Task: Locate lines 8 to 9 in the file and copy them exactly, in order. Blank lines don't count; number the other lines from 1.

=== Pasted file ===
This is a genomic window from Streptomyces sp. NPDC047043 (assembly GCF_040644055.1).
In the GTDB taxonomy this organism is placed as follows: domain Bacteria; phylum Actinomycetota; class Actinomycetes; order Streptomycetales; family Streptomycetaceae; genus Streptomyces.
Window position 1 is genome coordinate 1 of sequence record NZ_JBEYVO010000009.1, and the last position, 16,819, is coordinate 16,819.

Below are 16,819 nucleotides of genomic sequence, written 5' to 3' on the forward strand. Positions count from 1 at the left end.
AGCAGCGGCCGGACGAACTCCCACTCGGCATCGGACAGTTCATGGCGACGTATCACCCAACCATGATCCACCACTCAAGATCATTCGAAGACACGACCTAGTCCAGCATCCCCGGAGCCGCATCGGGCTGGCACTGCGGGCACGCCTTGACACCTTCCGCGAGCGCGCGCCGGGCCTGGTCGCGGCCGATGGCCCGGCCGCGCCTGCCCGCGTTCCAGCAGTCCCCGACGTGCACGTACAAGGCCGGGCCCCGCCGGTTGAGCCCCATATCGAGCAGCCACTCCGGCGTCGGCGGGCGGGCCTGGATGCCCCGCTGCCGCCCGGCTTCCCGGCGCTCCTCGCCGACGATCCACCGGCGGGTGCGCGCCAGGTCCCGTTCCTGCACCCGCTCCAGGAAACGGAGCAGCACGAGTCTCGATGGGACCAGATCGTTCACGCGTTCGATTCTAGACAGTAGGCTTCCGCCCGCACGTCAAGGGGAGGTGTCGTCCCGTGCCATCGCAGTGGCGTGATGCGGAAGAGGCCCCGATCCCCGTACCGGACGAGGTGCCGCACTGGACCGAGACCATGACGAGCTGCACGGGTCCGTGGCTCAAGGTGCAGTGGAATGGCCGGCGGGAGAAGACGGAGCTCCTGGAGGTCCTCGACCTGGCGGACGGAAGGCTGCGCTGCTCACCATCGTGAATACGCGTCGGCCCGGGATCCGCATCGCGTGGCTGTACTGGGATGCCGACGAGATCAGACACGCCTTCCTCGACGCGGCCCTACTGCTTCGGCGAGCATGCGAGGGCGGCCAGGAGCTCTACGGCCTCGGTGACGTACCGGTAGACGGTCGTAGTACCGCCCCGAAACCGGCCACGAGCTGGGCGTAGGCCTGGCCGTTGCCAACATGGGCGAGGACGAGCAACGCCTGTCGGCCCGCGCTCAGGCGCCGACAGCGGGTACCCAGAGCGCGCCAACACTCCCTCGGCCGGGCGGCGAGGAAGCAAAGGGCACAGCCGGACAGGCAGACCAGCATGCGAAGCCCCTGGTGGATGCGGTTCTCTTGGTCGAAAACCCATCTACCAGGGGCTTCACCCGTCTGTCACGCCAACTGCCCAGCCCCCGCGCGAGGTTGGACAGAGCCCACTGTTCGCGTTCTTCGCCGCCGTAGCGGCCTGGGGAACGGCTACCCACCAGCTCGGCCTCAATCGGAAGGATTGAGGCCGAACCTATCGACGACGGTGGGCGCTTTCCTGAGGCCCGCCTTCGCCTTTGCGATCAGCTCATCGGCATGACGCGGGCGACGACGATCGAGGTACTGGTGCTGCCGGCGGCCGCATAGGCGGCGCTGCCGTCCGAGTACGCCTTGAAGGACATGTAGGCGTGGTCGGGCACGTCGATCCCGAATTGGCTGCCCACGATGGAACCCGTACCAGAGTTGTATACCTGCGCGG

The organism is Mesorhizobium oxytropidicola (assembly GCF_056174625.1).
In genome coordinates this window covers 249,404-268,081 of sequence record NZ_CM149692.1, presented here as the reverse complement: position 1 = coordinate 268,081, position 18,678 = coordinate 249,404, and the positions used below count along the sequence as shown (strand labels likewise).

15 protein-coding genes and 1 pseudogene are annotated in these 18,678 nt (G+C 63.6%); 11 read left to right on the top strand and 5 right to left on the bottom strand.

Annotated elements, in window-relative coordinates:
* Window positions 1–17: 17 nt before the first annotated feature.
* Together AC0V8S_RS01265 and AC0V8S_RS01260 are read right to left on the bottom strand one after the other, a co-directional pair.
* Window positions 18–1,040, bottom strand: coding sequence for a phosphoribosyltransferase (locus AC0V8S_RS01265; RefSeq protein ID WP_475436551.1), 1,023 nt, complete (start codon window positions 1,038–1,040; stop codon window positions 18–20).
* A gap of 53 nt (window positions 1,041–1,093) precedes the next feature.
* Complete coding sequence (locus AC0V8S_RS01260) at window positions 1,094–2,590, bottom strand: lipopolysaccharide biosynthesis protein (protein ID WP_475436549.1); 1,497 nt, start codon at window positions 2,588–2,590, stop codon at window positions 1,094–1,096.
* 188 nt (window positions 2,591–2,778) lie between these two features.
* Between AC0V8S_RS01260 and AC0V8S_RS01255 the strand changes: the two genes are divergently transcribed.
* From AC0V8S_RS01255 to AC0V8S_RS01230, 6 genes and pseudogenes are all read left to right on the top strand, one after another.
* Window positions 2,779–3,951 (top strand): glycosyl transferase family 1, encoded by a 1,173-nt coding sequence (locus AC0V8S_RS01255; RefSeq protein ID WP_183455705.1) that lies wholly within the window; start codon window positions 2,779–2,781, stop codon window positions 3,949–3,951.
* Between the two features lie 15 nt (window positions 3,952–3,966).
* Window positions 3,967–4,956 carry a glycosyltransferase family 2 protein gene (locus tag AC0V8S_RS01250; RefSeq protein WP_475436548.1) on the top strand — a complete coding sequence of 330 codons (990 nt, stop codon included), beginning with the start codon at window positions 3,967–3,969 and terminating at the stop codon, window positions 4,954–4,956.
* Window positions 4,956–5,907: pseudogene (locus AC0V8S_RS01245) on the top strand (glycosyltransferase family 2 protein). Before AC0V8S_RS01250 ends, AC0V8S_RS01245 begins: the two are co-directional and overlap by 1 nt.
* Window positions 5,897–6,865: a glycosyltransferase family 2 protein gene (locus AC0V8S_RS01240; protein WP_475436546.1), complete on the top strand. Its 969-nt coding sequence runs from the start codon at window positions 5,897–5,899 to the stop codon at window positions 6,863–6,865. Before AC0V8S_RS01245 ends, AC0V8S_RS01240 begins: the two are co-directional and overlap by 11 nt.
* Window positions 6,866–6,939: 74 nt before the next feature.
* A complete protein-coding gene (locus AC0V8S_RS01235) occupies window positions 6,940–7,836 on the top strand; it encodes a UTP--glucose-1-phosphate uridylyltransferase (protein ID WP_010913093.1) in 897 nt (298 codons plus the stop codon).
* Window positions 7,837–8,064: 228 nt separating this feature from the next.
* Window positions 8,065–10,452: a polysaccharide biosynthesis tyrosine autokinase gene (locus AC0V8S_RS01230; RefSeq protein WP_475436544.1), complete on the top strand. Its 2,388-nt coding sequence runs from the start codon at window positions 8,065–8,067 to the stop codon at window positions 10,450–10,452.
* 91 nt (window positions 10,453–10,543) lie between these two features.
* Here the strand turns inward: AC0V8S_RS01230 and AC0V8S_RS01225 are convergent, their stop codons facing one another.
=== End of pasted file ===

15 protein-coding genes and 1 pseudogene are annotated in these 18,678 nt (G+C 63.6%); 11 read left to right on the top strand and 5 right to left on the bottom strand.

Annotated elements, in window-relative coordinates: